As we left the lee, gale force wind and waves hit us starboard broadside. The seas were building and relentless. We were in a dilemma about where to go because while it was a northwesterly gale slamming down, the forecast called for a 180 change in wind direction and a southeasterly gale later in the day!

We chugged and rolled in a most uncomfortable manner through the sharp gale seas back to the large Ketu Bay. It didn't feel safe entering the bay because we were going with the seas towards a lee shore, but Ketu boosts 4 club moorings in different areas and inlets, thereby offering a chance of a safe haven.

However, as we pulled in far enough to look around we could see that all balls were in use. It was doubtful we would have tried to pick up a mooring anyhow with the sea in such a state. Worse, in the existing winds, no area really offered good protection. In addition to escaping the nor'easter we wanted to set ourselves in a safe location for the forecast southerly.

All I can say is that I married and choose to go sailing with a amazingly capable guy! Tossing and buffeted by both relentless waves and 25-30 knot gusts of wind Jim managed to manoeuvre Sonsie into anchoring position in between two moored boats - not an easy feat as he had to account for scope (amount of line to be let out considering the depth) and swing room (considering that boats on mooring balls swing differently than boats at anchor).

I went forward when he had Sonsie where he wanted her and sent our 25kg Rocna into the depths with an initial 50' of chain. As soon as we started to slowly back up I dropped 50' more. In total we used 175' in 16m of water. To test our anchor's holding Jim reversed at 2000rpm.

We hold fast!

it was 2:30 pm and time for lunch! For the remainder of the day the wind whipped in strong gusts curving round the headland and slamming Sonsie sideways. Jim stayed in the cockpit on anchor watch, at some point chatting on VHF ch.6 with the sailor on the sailboat to the east of us who said he was happy to see we have a Rocna. They're great anchors! A particularly vicious gust bypasses us but whips salt water over the sailboat to the west of us and sends the dinghy that's tied to their stern up into the air and flips it.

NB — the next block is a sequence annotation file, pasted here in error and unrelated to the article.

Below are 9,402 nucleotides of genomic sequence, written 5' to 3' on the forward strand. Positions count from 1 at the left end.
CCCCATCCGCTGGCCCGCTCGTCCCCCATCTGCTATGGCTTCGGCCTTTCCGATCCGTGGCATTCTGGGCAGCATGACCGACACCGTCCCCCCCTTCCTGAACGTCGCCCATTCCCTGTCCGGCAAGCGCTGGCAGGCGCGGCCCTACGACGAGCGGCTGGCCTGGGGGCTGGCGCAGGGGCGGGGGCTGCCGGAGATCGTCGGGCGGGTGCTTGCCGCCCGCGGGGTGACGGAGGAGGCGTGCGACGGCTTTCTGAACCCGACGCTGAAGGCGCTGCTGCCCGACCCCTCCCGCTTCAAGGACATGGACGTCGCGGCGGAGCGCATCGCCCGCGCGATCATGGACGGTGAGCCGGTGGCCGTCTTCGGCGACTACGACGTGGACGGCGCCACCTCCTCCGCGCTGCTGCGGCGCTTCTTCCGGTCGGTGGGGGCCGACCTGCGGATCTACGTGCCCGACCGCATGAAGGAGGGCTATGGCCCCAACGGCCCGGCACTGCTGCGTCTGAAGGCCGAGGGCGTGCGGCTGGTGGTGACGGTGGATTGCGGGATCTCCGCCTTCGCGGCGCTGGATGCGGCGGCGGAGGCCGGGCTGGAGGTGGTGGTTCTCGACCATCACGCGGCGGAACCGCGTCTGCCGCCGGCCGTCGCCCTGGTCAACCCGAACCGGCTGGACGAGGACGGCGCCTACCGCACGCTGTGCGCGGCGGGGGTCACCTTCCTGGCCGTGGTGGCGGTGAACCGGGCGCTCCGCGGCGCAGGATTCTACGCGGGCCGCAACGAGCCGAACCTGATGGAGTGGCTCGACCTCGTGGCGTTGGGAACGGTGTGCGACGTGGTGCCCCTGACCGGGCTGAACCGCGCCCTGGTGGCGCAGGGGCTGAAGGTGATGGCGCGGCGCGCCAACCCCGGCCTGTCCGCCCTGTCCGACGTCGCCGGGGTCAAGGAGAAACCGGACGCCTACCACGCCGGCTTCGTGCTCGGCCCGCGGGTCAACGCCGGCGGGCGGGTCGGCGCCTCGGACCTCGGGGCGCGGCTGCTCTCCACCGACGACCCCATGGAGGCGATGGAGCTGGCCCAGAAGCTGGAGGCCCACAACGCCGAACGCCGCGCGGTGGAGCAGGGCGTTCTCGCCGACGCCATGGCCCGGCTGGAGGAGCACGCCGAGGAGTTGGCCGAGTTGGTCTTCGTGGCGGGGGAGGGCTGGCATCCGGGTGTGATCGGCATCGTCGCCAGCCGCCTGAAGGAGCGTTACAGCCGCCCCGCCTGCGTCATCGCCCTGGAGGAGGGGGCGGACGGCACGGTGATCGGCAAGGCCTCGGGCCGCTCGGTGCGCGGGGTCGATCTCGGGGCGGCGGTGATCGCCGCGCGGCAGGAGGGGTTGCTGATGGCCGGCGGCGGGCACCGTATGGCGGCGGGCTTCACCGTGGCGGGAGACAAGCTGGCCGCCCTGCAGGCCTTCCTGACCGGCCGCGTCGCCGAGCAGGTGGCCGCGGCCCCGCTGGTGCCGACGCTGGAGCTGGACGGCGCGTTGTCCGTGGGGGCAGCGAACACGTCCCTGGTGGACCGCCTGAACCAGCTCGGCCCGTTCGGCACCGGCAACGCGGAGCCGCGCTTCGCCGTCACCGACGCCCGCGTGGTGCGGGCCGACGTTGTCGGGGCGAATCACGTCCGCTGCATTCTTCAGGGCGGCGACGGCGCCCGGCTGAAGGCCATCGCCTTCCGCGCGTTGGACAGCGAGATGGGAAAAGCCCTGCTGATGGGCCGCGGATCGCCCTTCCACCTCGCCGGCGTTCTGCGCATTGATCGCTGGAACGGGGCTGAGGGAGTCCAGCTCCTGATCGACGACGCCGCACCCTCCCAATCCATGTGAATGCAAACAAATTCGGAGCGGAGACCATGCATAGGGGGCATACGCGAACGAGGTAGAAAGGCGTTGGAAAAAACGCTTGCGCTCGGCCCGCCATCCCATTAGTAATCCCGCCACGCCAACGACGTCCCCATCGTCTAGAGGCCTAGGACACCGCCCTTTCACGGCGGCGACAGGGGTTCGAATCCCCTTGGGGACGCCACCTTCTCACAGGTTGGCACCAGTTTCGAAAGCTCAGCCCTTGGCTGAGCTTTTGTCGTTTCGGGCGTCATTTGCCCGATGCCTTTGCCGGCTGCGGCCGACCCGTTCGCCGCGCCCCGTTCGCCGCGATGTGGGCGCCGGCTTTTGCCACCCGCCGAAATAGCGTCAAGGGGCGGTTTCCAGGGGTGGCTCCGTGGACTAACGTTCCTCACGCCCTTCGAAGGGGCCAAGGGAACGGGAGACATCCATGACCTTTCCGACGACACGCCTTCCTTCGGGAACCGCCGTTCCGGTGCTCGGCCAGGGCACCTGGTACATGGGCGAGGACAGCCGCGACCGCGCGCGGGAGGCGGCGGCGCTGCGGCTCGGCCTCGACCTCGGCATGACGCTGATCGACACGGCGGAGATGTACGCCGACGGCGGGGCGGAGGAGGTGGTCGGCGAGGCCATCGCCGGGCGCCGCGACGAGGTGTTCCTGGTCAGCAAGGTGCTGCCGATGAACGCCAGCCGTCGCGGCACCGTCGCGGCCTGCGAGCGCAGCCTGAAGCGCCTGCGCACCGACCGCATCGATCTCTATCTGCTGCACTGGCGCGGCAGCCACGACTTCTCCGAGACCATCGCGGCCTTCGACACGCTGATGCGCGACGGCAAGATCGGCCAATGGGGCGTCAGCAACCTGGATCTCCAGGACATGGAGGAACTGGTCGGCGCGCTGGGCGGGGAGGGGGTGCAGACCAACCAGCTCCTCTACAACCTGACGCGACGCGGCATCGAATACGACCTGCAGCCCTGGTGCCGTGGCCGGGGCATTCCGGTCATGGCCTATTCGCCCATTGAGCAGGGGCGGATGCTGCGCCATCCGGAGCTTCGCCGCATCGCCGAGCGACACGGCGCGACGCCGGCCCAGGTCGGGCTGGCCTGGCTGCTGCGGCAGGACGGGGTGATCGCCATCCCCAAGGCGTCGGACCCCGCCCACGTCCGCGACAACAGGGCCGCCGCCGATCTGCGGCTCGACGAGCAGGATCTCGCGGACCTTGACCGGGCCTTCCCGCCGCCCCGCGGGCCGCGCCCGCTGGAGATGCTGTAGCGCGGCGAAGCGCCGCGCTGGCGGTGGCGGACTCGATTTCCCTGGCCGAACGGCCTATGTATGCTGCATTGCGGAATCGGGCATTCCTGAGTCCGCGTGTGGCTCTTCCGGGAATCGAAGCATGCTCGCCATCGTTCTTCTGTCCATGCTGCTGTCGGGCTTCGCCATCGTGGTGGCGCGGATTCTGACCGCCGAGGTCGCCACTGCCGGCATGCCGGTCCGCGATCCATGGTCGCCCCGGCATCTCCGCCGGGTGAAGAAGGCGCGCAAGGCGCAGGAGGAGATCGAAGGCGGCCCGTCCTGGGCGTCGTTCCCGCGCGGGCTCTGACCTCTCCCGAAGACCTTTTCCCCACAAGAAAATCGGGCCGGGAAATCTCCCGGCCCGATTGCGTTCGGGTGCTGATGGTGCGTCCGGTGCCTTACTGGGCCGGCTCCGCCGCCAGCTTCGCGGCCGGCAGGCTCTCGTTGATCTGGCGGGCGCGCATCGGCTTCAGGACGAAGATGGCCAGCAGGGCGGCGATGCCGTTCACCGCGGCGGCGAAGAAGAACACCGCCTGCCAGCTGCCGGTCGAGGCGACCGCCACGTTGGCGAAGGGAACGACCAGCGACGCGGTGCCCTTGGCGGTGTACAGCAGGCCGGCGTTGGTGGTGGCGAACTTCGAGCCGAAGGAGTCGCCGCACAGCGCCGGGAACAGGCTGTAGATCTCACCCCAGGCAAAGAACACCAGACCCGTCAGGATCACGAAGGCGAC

Dusk at 8:30 and the wind finally eases. The gusts cease altogether by 9:30. All is still....but dutiful Jim remains in the cockpit....

Great walk over to Penzance and back in native bush

26 February 2019 | Ketu Bay NZ
Isabel Bliss
Over morning coffee admiring the calm, still cosy nook of a bay we have all to ourselves, Jim muses, "I wonder what it would be like to moor when it's calm?"

Three ladies zoom by us in a strong plastic fizzboat. It's always fun watching other boaties. They set a stern anchor, tie up then go ashore. Are they heading to the batch (cabin) up the hill a ways?

One of them jumps back in the boat and leaves. She comes over to say Hello and explain that the other two ladies have gone to place the wasp poison Fipronil in the traps nailed to the trees along the paths. Wasps are invasive and good for nothing. They take over areas and kill the young of the native birds. They will take the bait back to their hives and all will die. The local people are working hard to eradicate all invasive species like wasps, rats, possums and stoats which intrude on and kill native birds. She was proud of the birdsong returning to their area of Tawhitinui Reach of Pelorus Sounds.

After she zooms off, we row to shore again in the dinghy, this time to walk in the other direction, to Penzance. We are following the conservation ladies and notice bait in the traps and wasps swooping in, going, "Yeehaw! Look at we found!" and imagining they'll be the heroes when they get back to their hives and swagger in with such delicious food!